The Shell Award for Sustainable Development
This award is given to a company whose commercial activity has actively fostered an environment that allows socially, economically and environmentally sustainable development to take place in a community.
The Winner: Mobah Rural Horizons
Garba Mainasara, a farmer in Jigawa state near Nigeria's northern frontier, has been able to buy oxen, a big help for ploughing his land and taking crops to market. He has more money these days, thanks to the desert cooler, a new approach to refrigeration developed by Muhammed Bah Abba, a lecturer in business at the Jigawa polytechnic in Dutse.
Jigawa farmland has potential. Vegetables can be grown not just in the wet season but also in the dry, thanks to ponds, streams and lakes and to the rivers which flow down to Lake Chad. The city of Kano, a big market, is 60 miles away. The problem is that tomatoes, spinach and aubergines do not stay fresh for long in the 40- degree heat. There is no power supply for refrigerators. Farmers send out their daughters to hawk crops as soon as they are harvested. Much is sold cheap. Much is wasted. Some is eaten after it has become rotten.
Muhammed Bah Abba, 37-year-old grandson of the Turaki and Ardo (assistants to the Emir) at the towns of Madagali and Gwoza, works for aid agencies among the Jigawa communities, establishing co-operative groups and encouraging small businesses. "I decided to come up with small, small additions to ease life for these people, without destroying the dignity of purdah," he says. Any new idea, he realised, would have to be acceptable in a conservative, Muslim, rural area. The idea he hit on was that of putting his grandmother's traditional craft, pottery, to a new use. If you put two pots one inside the other and insulate the space between them, then vegetables in the inner pot can be kept cool and last longer. This is the desert cooler.
It took him two years to develop the idea and answer related questions. Where were the pots best kept and what lasted best inside them? What was to be the insulator between the two pots? He tried foam out of an old mattress but finally decided on wet river sand. This not only insulated the inner pot the evaporation of water from the sand also cooled it.
He set up potteries and started employing potters, distributing the first 5,000 pots free and paying for them from his lecturer's salary. Each potter can make four or five pairs of pots a day. The kilns are open fires. A pair of pots costs Muhammed Bah Abba 150 naira (around £1). He sells them for 180 to 200.
For the idea to catch on, he needed some way to publicise it in largely illiterate communities. Training workshops were not effective. Nor were village criers. So he wrote a play with a drama group and had it put on video. His publicity team take a generator round the villages and project the video on a wall, providing an evening's entertainment which everyone turns out to see. Mobah [Bah's] Rural Horizons sells about 30,000 desert coolers, far and wide, in a year, despite the problems of truck driving in a sometimes muddy region with few metalled roads. Villagers out of reach of the trucks go to markets to fetch them.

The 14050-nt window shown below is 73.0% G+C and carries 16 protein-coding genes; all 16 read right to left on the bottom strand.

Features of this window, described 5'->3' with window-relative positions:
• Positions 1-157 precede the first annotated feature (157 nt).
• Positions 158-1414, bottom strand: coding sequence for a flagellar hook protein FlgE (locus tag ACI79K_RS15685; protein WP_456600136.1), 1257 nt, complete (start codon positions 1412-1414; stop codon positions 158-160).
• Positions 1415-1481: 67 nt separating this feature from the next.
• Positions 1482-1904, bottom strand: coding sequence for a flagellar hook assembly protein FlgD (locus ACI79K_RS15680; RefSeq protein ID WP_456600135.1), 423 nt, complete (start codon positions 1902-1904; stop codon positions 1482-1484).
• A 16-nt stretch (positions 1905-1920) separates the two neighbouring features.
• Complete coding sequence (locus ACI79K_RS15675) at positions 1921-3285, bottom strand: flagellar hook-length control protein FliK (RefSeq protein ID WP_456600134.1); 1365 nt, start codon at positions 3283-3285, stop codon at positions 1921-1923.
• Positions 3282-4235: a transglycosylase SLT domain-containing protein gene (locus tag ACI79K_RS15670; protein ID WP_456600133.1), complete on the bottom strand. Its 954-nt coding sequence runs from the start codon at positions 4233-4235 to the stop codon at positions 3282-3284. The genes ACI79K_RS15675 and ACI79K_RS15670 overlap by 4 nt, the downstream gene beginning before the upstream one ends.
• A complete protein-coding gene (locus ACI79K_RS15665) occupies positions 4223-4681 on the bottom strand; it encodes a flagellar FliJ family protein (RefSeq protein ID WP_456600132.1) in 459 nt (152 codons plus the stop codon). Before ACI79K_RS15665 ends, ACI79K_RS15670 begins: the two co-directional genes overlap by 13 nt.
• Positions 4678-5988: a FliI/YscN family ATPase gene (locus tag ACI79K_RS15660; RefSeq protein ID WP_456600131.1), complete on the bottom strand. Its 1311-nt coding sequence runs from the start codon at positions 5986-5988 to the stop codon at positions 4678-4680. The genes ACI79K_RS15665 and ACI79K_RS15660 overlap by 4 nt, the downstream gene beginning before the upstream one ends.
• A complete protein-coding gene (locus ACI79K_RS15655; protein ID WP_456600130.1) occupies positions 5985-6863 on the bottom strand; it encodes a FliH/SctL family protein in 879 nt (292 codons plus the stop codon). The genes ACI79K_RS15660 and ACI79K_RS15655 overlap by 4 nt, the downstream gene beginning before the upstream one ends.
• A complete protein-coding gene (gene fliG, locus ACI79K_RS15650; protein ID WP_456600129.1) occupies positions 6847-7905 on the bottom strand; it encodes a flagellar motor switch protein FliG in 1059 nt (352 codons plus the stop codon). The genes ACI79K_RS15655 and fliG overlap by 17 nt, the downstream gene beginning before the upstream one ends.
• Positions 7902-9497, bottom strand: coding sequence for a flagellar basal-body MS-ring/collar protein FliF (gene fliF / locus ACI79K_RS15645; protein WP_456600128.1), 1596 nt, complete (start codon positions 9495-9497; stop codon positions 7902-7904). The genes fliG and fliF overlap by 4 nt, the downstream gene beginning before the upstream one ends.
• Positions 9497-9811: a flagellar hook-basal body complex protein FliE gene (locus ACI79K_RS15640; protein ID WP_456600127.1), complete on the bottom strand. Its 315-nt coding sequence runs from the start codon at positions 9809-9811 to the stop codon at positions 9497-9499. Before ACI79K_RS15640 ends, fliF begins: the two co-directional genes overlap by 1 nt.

Traders use desert coolers in the weekly Dutse market which attracts 100,000 people. Farmers and their wives store vegetables in the coolers at home and sell from there or at the market at a good price, instead of sending out their daughters to hawk them at a poor one. This means the girls can go to school, while young men can earn a living in the village instead of going off to Kano. "Aubergines," says Muhammed Bah Abba, "can last for 21 days." Without a desert cooler, they last only a day and a half.
One of his aims is to improve the situation of married women who, traditionally, cannot leave their village. He runs education centres for them and has found that his desert coolers help them earn the money to buy soap and other things they need. They make soft drinks called kunu, zobo and lamurje and sell them from the coolers. They trade in fruit and vegetables, either grown by their husbands or bought from other farmers.
Last year, Mobah Rural Horizons was one of five winners of Rolex Awards for Enterprise. The award is helping to set up more potteries. Next year, Muhammed Bah Abba plans to buy two more trucks (he has two at present) and produce videos in other languages, so he can introduce the desert cooler to other Nigerian states and other countries. It is used in two villages in Niger; and organisations in Brazil, France, Honduras, India, Pakistan and Tanzania have shown interest.
The Judges say
The climatic problems in many developing countries have long threatened the establishment of sustainable agriculture in rural regions. Mohammed Bah Abba's impressive project stands to be a catalyst for positive change in Northern Nigeria and further a field. Using simple evaporation principles, the earthenware 'pot in pot' cooling system has overcome many of the problems faced by isolated rural communities by preventing the rapid decay of food. Using appropriate entrepreneurial and commercial skills, Mohammed Bah Abba has begun a process of reinforcing rural life, in the face of an increasing trend to urbanisation. The project is helping to reduce disease, poverty, migration and unemployment, and has benefited local communities by creating skilled workers, raising family incomes, increasing access to education for girls, and allowing women greater involvement in the community. This 'virtuous circle' is completed through the opportunity for investment in better agricultural productivity and housing. This remarkably effective design is simple, easy to use, cheap to buy and maintain and only uses generational skill. We hope this easily replicable project continues to expand and attract international interest.
Mobah Rural Horizons, PO Box 10591, Kano, Kano State, Nigeria